In my discussion of the genealogies of David and Jesus, I neglected to mention an intriguing twist set forth in the New Testament. Matthew – the evangelist most concerned with Jesus’ ties to historic Judaism – says that Boaz’ mother was one Rahab. Matthew also mentions Ruth and Tamar, as well as David’s wife Bathsheba, although the last is not named but described as “her who had been the wife of Uriah.”
Although it is not made explicit, Rahab would seem to be the same woman whose story is told in the book of Joshua, a “harlot” living in Jericho who becomes a heroine after she hides two Israelite spies from town soldiers who are looking for them.
Ruth, Tamar and Bathsheba, the only other women named in Matthew’s genealogy, are all famous old Testament figures, so it makes sense that the Rahab mentioned here would also be the subject of an Old Testament story. While some theologians have argued that this is not the case – and have constructed imaginative alternate narratives – I think the Jericho connection is most likely. (None of the women are named in Luke’s reverse genealogy, which also varies significantly in other ways from Matthew’s – it posits, for example, that Jesus was descended from David’s son Nathan, rather than from Solomon as related in Matthew).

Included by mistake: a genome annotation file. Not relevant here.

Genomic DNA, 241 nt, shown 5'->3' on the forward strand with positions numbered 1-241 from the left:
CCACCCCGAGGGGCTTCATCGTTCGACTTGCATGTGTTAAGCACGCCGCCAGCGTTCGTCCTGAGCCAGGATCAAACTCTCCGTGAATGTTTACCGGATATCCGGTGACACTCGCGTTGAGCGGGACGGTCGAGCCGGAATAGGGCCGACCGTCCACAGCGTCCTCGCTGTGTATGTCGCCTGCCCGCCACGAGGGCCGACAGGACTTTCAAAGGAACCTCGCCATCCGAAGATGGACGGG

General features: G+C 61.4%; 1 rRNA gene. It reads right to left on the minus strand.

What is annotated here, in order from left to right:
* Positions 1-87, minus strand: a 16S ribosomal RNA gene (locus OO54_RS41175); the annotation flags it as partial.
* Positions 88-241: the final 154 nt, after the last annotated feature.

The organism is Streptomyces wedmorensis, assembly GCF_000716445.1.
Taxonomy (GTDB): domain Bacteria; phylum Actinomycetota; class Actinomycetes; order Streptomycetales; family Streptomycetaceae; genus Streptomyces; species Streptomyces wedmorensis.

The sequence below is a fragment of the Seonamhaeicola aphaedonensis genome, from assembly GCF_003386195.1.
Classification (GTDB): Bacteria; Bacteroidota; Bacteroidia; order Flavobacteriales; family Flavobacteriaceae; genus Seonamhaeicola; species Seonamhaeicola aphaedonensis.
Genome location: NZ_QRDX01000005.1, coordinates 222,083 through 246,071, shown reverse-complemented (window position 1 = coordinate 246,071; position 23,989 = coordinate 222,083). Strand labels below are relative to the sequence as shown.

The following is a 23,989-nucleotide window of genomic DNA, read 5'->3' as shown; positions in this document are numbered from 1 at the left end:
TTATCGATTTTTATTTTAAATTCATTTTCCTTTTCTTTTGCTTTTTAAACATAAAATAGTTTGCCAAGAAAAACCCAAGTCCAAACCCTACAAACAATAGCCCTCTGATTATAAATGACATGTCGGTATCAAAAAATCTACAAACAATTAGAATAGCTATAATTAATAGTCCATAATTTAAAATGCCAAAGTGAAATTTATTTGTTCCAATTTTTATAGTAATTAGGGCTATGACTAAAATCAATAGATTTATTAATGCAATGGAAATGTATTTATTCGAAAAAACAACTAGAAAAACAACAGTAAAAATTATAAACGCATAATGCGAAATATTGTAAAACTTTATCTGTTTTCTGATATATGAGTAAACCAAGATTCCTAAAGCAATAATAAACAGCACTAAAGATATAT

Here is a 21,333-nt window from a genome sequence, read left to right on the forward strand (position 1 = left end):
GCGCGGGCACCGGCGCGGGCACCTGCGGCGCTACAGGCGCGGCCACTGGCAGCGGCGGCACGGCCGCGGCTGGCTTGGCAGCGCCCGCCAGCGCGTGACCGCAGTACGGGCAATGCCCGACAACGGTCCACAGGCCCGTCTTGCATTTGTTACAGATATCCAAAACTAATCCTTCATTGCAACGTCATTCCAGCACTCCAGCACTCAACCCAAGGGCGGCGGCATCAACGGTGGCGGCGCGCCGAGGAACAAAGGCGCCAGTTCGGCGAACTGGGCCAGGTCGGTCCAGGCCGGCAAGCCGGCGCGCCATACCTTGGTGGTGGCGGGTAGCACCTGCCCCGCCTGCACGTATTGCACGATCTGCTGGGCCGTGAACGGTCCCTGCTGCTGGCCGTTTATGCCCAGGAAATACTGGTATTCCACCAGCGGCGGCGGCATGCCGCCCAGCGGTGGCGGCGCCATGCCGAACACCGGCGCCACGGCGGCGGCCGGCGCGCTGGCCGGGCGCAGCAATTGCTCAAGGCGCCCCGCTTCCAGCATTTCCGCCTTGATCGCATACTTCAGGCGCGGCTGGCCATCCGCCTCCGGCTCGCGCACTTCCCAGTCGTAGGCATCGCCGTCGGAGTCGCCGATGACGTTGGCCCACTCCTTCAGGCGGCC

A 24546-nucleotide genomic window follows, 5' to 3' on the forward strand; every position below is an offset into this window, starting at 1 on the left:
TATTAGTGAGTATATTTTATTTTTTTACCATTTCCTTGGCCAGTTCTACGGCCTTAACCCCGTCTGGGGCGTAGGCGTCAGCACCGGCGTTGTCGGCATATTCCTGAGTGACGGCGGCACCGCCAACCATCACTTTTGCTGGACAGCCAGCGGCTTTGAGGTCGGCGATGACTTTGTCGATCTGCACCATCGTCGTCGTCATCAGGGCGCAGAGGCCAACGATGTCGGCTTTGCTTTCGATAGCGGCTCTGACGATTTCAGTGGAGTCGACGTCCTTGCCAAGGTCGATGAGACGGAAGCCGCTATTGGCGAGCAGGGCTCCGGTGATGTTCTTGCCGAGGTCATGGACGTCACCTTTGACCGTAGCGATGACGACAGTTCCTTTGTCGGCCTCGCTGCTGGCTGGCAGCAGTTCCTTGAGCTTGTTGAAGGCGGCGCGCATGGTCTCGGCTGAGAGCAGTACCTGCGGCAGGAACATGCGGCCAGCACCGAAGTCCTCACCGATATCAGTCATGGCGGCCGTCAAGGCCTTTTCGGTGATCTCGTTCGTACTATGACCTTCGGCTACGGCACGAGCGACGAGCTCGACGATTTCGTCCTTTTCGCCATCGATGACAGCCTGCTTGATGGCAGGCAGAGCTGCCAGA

It’s interesting that these four women, all subjects of stories that present them in provocative sexual situations, should be the only members of their gender named explicitly as ancestors of Jesus. The matriarchs Sarah, Rebecca and Leah are in there, of course, given that their husbands are all ancestors of Jesus, but are not mentioned by name.
Jesus’ encounters with women of dubious reputation are well known – the Samaritan woman and the woman about to be stoned are both adulteresses, and there’s the enigmatic Mary Magdalene, who is difficult to pin down but who is said to have been possessed by seven demons and who was later made by church fathers into an uber-prostitute figure – so it is perhaps not surprising that he counts among his ancestors a group of women who are no strangers to sexual controversy.
I don’t know what to make of it, I just think it’s interesting and worth noting.